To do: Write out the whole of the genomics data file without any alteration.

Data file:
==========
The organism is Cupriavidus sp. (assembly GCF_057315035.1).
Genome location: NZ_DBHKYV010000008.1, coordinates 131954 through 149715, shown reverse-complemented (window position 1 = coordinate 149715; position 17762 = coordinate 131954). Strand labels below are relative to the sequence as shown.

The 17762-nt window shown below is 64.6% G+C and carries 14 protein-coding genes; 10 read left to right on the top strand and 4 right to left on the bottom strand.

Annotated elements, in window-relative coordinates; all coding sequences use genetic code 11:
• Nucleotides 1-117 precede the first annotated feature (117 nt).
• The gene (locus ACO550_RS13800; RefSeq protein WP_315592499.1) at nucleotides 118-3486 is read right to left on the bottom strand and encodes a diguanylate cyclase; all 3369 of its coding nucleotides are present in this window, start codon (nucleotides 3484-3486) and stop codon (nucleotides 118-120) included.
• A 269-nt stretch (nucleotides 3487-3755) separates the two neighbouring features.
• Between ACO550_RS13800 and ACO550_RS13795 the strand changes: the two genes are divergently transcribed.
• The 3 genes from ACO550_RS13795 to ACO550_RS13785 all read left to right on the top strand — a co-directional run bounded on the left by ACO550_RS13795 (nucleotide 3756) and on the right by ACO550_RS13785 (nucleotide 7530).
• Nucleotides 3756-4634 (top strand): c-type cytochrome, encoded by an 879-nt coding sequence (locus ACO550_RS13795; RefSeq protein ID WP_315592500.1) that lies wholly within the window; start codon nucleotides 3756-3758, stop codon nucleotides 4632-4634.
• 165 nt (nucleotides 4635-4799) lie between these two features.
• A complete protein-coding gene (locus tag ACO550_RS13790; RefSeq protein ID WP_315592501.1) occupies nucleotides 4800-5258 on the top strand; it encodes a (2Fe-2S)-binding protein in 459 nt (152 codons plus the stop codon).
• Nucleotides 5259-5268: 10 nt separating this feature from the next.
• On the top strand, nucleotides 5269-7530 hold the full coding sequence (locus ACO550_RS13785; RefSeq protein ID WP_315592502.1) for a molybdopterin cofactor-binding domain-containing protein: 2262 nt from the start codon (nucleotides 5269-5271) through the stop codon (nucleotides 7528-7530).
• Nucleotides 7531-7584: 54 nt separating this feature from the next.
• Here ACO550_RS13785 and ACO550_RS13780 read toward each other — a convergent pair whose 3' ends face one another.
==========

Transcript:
The organism is Cupriavidus sp. (assembly GCF_057315035.1).
Genome location: NZ_DBHKYV010000008.1, coordinates 131954 through 149715, shown reverse-complemented (window position 1 = coordinate 149715; position 17762 = coordinate 131954). Strand labels below are relative to the sequence as shown.

The 17762-nt window shown below is 64.6% G+C and carries 14 protein-coding genes; 10 read left to right on the top strand and 4 right to left on the bottom strand.

Annotated elements, in window-relative coordinates; all coding sequences use genetic code 11:
• Nucleotides 1-117 precede the first annotated feature (117 nt).
• The gene (locus ACO550_RS13800; RefSeq protein WP_315592499.1) at nucleotides 118-3486 is read right to left on the bottom strand and encodes a diguanylate cyclase; all 3369 of its coding nucleotides are present in this window, start codon (nucleotides 3484-3486) and stop codon (nucleotides 118-120) included.
• A 269-nt stretch (nucleotides 3487-3755) separates the two neighbouring features.
• Between ACO550_RS13800 and ACO550_RS13795 the strand changes: the two genes are divergently transcribed.
• The 3 genes from ACO550_RS13795 to ACO550_RS13785 all read left to right on the top strand — a co-directional run bounded on the left by ACO550_RS13795 (nucleotide 3756) and on the right by ACO550_RS13785 (nucleotide 7530).
• Nucleotides 3756-4634 (top strand): c-type cytochrome, encoded by an 879-nt coding sequence (locus ACO550_RS13795; RefSeq protein ID WP_315592500.1) that lies wholly within the window; start codon nucleotides 3756-3758, stop codon nucleotides 4632-4634.
• 165 nt (nucleotides 4635-4799) lie between these two features.
• A complete protein-coding gene (locus tag ACO550_RS13790; RefSeq protein ID WP_315592501.1) occupies nucleotides 4800-5258 on the top strand; it encodes a (2Fe-2S)-binding protein in 459 nt (152 codons plus the stop codon).
• Nucleotides 5259-5268: 10 nt separating this feature from the next.
• On the top strand, nucleotides 5269-7530 hold the full coding sequence (locus ACO550_RS13785; RefSeq protein ID WP_315592502.1) for a molybdopterin cofactor-binding domain-containing protein: 2262 nt from the start codon (nucleotides 5269-5271) through the stop codon (nucleotides 7528-7530).
• Nucleotides 7531-7584: 54 nt separating this feature from the next.
• Here ACO550_RS13785 and ACO550_RS13780 read toward each other — a convergent pair whose 3' ends face one another.